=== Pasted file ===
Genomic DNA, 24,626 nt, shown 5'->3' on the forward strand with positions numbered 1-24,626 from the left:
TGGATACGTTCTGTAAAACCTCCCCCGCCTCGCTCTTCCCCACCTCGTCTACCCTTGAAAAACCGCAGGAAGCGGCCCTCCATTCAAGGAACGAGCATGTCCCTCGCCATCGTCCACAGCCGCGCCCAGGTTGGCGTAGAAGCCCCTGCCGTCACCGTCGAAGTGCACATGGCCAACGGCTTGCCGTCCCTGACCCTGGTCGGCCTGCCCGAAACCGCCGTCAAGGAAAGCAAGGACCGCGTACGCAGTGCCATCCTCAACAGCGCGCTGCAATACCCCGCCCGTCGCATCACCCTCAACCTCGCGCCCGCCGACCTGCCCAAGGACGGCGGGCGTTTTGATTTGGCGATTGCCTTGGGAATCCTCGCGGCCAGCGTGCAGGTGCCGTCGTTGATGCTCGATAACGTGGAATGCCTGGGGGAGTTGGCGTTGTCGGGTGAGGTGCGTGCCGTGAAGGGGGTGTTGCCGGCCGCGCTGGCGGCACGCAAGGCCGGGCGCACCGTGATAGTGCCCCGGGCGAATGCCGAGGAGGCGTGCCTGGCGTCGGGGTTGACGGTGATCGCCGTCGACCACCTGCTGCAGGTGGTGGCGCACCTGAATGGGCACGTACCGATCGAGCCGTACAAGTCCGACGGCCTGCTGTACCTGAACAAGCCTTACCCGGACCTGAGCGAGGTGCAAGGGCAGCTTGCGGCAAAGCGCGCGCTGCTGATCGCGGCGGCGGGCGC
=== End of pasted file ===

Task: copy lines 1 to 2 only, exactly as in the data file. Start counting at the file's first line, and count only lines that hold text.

Genomic DNA, 24,626 nt, shown 5'->3' on the forward strand with positions numbered 1-24,626 from the left:
TGGATACGTTCTGTAAAACCTCCCCCGCCTCGCTCTTCCCCACCTCGTCTACCCTTGAAAAACCGCAGGAAGCGGCCCTCCATTCAAGGAACGAGCATGTCCCTCGCCATCGTCCACAGCCGCGCCCAGGTTGGCGTAGAAGCCCCTGCCGTCACCGTCGAAGTGCACATGGCCAACGGCTTGCCGTCCCTGACCCTGGTCGGCCTGCCCGAAACCGCCGTCAAGGAAAGCAAGGACCGCGTACGCAGTGCCATCCTCAACAGCGCGCTGCAATACCCCGCCCGTCGCATCACCCTCAACCTCGCGCCCGCCGACCTGCCCAAGGACGGCGGGCGTTTTGATTTGGCGATTGCCTTGGGAATCCTCGCGGCCAGCGTGCAGGTGCCGTCGTTGATGCTCGATAACGTGGAATGCCTGGGGGAGTTGGCGTTGTCGGGTGAGGTGCGTGCCGTGAAGGGGGTGTTGCCGGCCGCGCTGGCGGCACGCAAGGCCGGGCGCACCGTGATAGTGCCCCGGGCGAATGCCGAGGAGGCGTGCCTGGCGTCGGGGTTGACGGTGATCGCCGTCGACCACCTGCTGCAGGTGGTGGCGCACCTGAATGGGCACGTACCGATCGAGCCGTACAAGTCCGACGGCCTGCTGTACCTGAACAAGCCTTACCCGGACCTGAGCGAGGTGCAAGGGCAGCTTGCGGCAAAGCGCGCGCTGCTGATCGCGGCGGCGGGCGC